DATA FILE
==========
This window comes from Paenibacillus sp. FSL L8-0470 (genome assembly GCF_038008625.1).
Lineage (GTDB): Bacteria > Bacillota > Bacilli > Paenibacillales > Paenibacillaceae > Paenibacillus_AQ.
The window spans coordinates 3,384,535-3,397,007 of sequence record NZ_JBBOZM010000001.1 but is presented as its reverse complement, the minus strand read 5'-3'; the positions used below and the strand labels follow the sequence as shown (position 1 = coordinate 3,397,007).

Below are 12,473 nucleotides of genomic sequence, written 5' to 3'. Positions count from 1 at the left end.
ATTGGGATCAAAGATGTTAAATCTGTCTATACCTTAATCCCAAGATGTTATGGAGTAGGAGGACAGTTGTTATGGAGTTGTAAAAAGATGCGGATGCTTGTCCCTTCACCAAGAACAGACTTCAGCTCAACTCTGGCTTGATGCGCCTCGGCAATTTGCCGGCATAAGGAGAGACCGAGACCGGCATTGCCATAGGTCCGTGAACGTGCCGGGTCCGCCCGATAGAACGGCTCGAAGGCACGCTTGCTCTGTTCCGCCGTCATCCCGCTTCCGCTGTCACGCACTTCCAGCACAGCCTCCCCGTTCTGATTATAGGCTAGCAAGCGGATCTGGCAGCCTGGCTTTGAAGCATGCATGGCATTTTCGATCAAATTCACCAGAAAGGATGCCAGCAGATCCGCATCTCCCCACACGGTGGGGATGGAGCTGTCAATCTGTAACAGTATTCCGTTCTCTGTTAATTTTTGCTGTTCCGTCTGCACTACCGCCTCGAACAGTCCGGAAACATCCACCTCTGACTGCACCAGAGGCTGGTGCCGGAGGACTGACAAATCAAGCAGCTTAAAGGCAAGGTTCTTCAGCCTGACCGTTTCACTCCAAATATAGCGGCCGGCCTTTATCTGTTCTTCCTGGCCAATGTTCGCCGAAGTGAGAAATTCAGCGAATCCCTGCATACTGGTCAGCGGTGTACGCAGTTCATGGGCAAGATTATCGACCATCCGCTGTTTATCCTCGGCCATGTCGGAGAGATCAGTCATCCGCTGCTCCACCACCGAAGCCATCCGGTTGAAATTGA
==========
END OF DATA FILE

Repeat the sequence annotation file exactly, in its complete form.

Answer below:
This window comes from Paenibacillus sp. FSL L8-0470 (genome assembly GCF_038008625.1).
Lineage (GTDB): Bacteria > Bacillota > Bacilli > Paenibacillales > Paenibacillaceae > Paenibacillus_AQ.
The window spans coordinates 3,384,535-3,397,007 of sequence record NZ_JBBOZM010000001.1 but is presented as its reverse complement, the minus strand read 5'-3'; the positions used below and the strand labels follow the sequence as shown (position 1 = coordinate 3,397,007).

Below are 12,473 nucleotides of genomic sequence, written 5' to 3'. Positions count from 1 at the left end.
ATTGGGATCAAAGATGTTAAATCTGTCTATACCTTAATCCCAAGATGTTATGGAGTAGGAGGACAGTTGTTATGGAGTTGTAAAAAGATGCGGATGCTTGTCCCTTCACCAAGAACAGACTTCAGCTCAACTCTGGCTTGATGCGCCTCGGCAATTTGCCGGCATAAGGAGAGACCGAGACCGGCATTGCCATAGGTCCGTGAACGTGCCGGGTCCGCCCGATAGAACGGCTCGAAGGCACGCTTGCTCTGTTCCGCCGTCATCCCGCTTCCGCTGTCACGCACTTCCAGCACAGCCTCCCCGTTCTGATTATAGGCTAGCAAGCGGATCTGGCAGCCTGGCTTTGAAGCATGCATGGCATTTTCGATCAAATTCACCAGAAAGGATGCCAGCAGATCCGCATCTCCCCACACGGTGGGGATGGAGCTGTCAATCTGTAACAGTATTCCGTTCTCTGTTAATTTTTGCTGTTCCGTCTGCACTACCGCCTCGAACAGTCCGGAAACATCCACCTCTGACTGCACCAGAGGCTGGTGCCGGAGGACTGACAAATCAAGCAGCTTAAAGGCAAGGTTCTTCAGCCTGACCGTTTCACTCCAAATATAGCGGCCGGCCTTTATCTGTTCTTCCTGGCCAATGTTCGCCGAAGTGAGAAATTCAGCGAATCCCTGCATACTGGTCAGCGGTGTACGCAGTTCATGGGCAAGATTATCGACCATCCGCTGTTTATCCTCGGCCATGTCGGAGAGATCAGTCATCCGCTGCTCCACCACCGAAGCCATCCGGTTGAAATTGA